This is probably because most of us no longer harvest corn or squash. Instead, we labor over material work and try to cultivate meaningful relationships with our family and friends.
Therefore, Thanksgiving had become the predominant holiday to spend with family, close friends and loved ones, showing each other how much they mean to us. So when I moved away from home and my parents, and back to their homeland, sixteen years ago, Thanksgiving became a bittersweet holiday for me, because I was so many miles away from them and could not be home to celebrate it with them.
However, a year ago I woke up days before the fourth Thursday of November and decided I was going to make a traditional Thanksgiving Dinner for my Greek relatives and friends in Athens, like the one American Indians and European Settler/Pilgrims shared to celebrate their first collaboration in harvesting the soil they were now peacefully going to have to share; because, in lieu of my parents, they are the ones that I to turn to on a bad day, or who “have my back” and are here to support me when things get tough.
These are important relationships that I have cultivated and am grateful for. They, of course, just thought I wanted to show off a dinner I technically never had made before (since my Mom or a “Theia” had always prepared it back in the US for all those years). But as the years have gone by, they too have understood that, sometimes, we need to stop and take stock of our lives and say “Thank you” to all those we appreciate, for always being by our side, and acknowledge all the things we have in our lives that we should not take for granted and be grateful for.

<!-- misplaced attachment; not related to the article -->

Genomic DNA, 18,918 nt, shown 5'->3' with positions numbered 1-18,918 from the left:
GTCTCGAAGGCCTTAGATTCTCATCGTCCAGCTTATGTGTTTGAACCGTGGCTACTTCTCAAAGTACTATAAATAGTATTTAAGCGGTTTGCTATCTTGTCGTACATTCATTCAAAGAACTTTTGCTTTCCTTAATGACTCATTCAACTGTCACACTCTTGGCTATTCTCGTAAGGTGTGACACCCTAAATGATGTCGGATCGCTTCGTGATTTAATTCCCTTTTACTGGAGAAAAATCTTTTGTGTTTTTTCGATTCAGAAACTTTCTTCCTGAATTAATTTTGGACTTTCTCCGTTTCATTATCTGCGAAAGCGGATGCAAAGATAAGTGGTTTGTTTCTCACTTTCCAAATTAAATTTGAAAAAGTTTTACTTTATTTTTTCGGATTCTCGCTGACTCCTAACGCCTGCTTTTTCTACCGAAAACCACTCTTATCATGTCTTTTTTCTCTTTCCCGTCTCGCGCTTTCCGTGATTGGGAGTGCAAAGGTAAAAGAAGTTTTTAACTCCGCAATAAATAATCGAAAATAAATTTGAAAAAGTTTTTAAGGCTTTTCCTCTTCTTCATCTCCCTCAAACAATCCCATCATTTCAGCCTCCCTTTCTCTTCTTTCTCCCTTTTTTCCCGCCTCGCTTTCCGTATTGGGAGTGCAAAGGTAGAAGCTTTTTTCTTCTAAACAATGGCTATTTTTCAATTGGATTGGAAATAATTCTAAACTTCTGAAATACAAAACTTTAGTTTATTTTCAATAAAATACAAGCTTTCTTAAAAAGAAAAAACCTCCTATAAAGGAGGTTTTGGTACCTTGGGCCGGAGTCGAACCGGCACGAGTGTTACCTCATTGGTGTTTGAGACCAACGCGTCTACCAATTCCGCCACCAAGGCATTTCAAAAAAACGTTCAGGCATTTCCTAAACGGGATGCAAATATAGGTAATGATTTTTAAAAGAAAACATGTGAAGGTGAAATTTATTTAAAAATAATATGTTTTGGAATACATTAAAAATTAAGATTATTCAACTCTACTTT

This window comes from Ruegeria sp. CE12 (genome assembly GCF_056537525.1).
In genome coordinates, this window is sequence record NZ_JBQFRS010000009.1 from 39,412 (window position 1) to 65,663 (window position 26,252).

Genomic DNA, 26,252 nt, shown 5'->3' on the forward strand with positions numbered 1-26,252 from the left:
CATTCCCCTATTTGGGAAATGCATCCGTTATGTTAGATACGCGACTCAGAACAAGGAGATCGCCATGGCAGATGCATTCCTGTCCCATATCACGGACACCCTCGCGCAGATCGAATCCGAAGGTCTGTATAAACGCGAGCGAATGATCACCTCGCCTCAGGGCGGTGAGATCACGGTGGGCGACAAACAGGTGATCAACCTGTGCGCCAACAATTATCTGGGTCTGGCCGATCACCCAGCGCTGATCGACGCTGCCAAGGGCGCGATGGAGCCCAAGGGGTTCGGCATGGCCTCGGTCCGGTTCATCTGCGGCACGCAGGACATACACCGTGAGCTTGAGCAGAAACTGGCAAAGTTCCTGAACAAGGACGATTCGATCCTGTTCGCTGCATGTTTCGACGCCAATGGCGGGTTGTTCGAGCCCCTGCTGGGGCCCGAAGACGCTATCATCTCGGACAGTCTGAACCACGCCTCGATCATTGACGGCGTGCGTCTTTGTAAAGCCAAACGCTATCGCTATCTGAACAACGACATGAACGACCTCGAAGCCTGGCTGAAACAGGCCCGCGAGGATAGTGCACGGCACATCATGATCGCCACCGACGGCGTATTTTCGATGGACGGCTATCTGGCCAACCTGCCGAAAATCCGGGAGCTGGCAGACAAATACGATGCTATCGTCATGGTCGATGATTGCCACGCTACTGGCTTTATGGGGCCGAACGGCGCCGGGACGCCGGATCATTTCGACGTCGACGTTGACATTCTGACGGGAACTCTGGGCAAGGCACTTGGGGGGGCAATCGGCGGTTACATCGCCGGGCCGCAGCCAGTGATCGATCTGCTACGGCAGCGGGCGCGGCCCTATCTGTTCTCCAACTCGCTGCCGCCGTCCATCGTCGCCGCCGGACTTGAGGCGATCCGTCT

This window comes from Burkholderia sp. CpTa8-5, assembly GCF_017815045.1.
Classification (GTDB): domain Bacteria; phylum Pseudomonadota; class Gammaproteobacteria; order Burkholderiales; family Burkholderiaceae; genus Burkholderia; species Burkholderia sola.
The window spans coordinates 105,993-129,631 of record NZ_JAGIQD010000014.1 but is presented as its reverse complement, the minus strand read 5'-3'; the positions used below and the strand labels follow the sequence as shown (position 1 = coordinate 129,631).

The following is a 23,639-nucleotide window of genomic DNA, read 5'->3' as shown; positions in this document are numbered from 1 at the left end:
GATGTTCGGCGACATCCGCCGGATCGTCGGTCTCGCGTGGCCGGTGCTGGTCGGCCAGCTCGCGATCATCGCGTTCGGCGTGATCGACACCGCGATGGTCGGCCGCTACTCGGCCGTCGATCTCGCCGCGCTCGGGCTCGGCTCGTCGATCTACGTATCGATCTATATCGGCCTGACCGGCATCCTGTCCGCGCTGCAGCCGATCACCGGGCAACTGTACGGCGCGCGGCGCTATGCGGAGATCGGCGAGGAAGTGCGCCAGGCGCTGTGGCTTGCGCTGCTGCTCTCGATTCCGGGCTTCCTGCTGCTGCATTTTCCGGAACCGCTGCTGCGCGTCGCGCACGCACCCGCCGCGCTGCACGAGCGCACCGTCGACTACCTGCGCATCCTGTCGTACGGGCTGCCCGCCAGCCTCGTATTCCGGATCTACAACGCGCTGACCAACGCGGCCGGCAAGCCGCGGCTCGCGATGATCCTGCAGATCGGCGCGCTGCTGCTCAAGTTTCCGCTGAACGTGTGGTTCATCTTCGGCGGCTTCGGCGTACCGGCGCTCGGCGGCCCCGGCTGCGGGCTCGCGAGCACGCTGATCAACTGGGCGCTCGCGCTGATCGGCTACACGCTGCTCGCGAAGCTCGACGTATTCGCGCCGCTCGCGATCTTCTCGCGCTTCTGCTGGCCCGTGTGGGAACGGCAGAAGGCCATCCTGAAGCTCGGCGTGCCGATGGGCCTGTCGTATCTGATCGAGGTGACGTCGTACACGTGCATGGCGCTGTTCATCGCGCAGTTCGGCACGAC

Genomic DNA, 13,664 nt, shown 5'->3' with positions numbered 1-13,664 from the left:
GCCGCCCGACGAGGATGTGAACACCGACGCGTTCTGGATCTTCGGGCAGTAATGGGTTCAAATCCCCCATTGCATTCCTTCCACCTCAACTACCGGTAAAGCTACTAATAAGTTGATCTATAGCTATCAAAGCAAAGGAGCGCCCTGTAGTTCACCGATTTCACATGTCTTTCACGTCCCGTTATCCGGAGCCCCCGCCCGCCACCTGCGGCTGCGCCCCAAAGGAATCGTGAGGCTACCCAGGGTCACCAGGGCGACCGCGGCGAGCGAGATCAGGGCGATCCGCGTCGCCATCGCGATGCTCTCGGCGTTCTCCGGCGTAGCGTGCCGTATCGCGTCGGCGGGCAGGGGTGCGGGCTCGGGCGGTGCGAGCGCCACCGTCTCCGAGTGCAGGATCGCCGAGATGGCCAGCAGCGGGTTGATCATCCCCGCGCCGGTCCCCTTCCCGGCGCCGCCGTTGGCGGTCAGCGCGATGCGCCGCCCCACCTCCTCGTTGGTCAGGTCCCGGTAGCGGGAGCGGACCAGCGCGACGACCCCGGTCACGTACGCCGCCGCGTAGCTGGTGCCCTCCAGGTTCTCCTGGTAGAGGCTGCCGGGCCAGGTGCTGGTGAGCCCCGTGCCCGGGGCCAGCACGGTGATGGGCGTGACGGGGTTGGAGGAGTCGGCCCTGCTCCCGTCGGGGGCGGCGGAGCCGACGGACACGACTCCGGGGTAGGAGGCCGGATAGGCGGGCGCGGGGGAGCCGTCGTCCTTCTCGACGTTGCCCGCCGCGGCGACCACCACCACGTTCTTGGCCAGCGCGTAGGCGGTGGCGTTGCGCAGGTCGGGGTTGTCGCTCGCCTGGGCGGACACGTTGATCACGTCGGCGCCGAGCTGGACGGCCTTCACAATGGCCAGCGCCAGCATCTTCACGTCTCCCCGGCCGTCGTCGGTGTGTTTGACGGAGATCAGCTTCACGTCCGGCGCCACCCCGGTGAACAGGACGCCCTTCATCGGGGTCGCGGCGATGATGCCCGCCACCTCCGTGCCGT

In this day and age with everything that is so confusing, disruptive and unsettling, there should be a globally set date all over the world when we can all stop at the same time, think about what we have in our lives, and who we have in our lives, and be grateful. And I would have to agree with Mr. Gus “Portokalos” (that comes from the Greek word meaning orange, used in many of the dishes on Thanksgiving by the way) that such a campaign for an International Thanksgiving Day should start here in Greece, where the first Thanksgiving to the Ancient Gods took place, the birthplace of the Thanksgiving!